Pairing Pairings

Almost everyone in New Orleans knows of Commander’s Palace, the grande dame restaurant on Washington Avenue. It was originally built by Emile Commander as a wedding gift for a daughter who never married and is now under the watchful eyes of Ti Adelaide Martin and Lally Brennan, continuing the Brennan family’s dedication to what has become a culinary legend.

Though I live close by and have celebrated many events – and occasionally the event of getting through a Monday – in one of Commander’s many rooms, my co-editors’ experience with the restaurant ranged from having tried a few meals to never having stepped foot inside its walls.

To rectify that and to learn more about Commander’s upcoming Dinner Concert Series, we tried out the popular $.25 martini lunch. The menu’s cheeky disclaimer reads: “Limit of three per person ’cause that’s enough.”

First, we consulted with “Wine Guy” Dan Davis to learn more about the upcoming series, entitled “The Sound (and taste) of Music: a wine dinner in three movements.” The series debuts June 11. A string quartet led by virtuoso and Louisiana Philharmonic Orchestra Assistant Principal Cellist Daniel Lelchuk will perform selections by Haydn, Brahms and Hugo Wolf. A second dinner, date to be announced, will be arranged by Master Sommelier Laura Williamson with a German/Austrian theme.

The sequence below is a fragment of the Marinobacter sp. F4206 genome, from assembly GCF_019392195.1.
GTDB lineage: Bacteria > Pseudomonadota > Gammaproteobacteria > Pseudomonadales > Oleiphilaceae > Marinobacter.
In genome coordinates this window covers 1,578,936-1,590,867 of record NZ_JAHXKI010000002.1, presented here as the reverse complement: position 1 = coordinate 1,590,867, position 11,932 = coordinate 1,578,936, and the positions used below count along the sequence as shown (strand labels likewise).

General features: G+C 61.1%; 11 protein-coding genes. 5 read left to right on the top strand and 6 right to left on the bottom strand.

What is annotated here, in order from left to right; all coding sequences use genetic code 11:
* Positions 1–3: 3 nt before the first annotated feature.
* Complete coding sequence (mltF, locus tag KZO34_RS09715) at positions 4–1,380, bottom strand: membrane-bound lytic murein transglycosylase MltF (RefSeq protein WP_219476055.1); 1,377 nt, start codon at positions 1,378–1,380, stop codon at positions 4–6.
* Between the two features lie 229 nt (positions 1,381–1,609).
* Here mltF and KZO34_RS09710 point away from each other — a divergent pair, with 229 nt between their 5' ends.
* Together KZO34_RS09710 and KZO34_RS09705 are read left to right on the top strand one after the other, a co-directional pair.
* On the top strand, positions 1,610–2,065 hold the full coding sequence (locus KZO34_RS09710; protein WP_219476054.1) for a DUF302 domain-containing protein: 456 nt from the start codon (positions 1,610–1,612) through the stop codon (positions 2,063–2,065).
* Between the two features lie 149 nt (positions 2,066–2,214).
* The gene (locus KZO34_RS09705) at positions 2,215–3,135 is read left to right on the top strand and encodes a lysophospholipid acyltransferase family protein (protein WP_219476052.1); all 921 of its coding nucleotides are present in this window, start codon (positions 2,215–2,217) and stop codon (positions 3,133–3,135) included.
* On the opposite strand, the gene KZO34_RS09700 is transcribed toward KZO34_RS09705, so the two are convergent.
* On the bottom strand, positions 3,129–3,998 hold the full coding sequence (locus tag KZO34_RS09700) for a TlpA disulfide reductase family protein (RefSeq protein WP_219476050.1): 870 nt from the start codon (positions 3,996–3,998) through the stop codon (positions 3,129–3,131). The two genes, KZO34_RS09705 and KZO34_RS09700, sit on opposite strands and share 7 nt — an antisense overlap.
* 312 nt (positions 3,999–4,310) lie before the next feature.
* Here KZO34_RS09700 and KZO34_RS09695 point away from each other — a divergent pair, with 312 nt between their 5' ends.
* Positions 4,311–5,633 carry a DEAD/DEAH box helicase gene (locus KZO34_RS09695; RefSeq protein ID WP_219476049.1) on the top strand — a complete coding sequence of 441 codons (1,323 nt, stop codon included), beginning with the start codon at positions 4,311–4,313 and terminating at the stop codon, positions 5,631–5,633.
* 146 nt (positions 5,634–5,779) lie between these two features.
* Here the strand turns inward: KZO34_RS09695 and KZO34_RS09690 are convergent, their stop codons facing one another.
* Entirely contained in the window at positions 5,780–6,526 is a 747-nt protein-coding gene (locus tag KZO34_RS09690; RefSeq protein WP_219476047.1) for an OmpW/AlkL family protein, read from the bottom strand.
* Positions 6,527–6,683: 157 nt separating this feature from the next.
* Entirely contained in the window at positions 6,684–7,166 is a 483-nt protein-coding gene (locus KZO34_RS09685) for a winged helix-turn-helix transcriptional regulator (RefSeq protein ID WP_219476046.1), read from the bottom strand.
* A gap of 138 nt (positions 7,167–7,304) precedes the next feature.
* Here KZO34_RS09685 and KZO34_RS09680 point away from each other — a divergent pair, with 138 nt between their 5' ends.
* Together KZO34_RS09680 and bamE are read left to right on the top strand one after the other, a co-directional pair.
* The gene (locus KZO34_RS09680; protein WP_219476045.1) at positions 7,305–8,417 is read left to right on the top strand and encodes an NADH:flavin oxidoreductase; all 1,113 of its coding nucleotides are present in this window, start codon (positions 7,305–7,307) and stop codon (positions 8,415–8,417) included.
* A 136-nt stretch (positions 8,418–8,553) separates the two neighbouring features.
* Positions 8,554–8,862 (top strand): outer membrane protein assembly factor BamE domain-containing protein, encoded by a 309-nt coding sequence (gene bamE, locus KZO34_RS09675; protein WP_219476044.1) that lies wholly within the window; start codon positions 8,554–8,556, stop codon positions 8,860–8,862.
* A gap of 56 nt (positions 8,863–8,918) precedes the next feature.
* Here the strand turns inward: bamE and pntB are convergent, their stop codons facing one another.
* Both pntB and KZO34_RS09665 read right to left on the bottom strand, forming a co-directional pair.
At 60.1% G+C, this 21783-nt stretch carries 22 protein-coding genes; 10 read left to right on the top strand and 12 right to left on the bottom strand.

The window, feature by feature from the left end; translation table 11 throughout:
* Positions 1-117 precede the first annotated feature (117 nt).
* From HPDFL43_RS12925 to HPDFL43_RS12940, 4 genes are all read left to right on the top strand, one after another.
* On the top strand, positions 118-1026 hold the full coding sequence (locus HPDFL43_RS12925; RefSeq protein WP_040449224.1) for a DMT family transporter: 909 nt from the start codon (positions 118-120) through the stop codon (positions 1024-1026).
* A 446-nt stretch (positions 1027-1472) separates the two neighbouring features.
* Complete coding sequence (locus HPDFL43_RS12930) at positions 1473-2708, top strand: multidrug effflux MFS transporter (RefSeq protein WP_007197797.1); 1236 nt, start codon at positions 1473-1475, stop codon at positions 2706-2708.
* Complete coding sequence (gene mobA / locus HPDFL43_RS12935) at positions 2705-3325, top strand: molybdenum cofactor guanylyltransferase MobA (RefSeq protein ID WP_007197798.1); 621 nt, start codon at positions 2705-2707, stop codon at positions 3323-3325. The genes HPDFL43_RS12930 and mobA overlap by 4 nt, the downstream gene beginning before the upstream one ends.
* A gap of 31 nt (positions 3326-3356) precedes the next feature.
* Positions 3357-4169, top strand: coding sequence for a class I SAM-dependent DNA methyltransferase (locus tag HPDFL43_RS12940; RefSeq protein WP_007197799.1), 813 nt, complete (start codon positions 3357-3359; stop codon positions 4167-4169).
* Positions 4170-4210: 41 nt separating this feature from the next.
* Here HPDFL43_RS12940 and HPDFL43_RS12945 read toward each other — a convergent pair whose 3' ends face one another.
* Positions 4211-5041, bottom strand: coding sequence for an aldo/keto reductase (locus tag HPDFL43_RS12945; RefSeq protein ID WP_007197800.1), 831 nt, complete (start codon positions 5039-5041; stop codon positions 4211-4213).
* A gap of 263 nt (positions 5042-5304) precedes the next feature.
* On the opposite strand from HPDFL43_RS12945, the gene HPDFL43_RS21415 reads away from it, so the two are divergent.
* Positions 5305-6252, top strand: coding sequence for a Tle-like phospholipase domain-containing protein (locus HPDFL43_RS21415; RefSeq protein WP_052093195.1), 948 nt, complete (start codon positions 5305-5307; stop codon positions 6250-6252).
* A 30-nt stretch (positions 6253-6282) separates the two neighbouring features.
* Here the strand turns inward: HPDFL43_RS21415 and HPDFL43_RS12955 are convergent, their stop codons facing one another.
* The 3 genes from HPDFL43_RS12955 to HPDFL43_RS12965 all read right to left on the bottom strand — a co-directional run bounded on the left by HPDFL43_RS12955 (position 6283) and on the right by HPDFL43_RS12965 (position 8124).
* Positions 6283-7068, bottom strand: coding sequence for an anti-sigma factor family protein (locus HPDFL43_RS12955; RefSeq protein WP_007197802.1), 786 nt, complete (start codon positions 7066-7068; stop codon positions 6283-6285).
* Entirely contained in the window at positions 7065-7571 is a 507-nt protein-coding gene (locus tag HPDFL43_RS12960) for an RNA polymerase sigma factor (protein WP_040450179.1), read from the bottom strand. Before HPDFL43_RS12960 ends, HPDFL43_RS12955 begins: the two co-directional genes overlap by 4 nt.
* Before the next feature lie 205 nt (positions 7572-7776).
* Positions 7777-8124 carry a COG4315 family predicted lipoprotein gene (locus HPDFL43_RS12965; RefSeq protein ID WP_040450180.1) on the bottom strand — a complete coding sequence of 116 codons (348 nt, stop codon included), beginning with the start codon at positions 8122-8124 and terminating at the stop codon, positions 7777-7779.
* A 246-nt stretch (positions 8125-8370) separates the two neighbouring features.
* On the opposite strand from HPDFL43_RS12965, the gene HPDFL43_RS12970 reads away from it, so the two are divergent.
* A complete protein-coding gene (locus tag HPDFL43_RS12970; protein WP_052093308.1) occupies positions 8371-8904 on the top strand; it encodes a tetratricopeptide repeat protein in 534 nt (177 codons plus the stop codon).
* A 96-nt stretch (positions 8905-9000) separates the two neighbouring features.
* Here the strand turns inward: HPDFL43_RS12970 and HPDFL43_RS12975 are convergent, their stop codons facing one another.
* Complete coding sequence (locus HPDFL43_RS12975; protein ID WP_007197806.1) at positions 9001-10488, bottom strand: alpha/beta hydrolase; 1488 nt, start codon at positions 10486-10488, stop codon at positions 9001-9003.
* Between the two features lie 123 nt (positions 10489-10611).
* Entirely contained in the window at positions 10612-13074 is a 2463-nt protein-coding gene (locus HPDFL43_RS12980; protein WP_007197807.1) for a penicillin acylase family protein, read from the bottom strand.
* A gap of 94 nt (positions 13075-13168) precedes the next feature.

Amidst the chamber music concert crafted by Lelchuk, Davis will create pairings from the restaurant’s more than 2,700 wine selections to the music – specifically to each movement of each piece – and then a multi-course meal is composed by James Beard Award-winning Executive Chef Tory McPhail.

After our conversation, we were led to the Garden Room, where we enjoyed three courses and, some of us, three martinis. Beginning with a crispy pork belly amuse-bouche and Commander’s always-impressive ballet of service, each course was a show in and of itself. The menu primarily offers Creole and Louisiana cuisine; McPhail’s culinary philosophy is respectful of tradition but often takes a contemporary spin and includes turtle soup and gumbo; crisp salads; a variety of seafood; and decadent Southern dishes. It also has lighter options as part of its “Eat Fit Nola” menu, which are nonetheless filling and satisfying. The option to sample more than one style of the stupendously priced martinis is the olive on the toothpick.

Tickets for the debut dinner are $250 plus tax and gratuity, and reservations are required. For more information and to make reservations, call 899-8221 or visit



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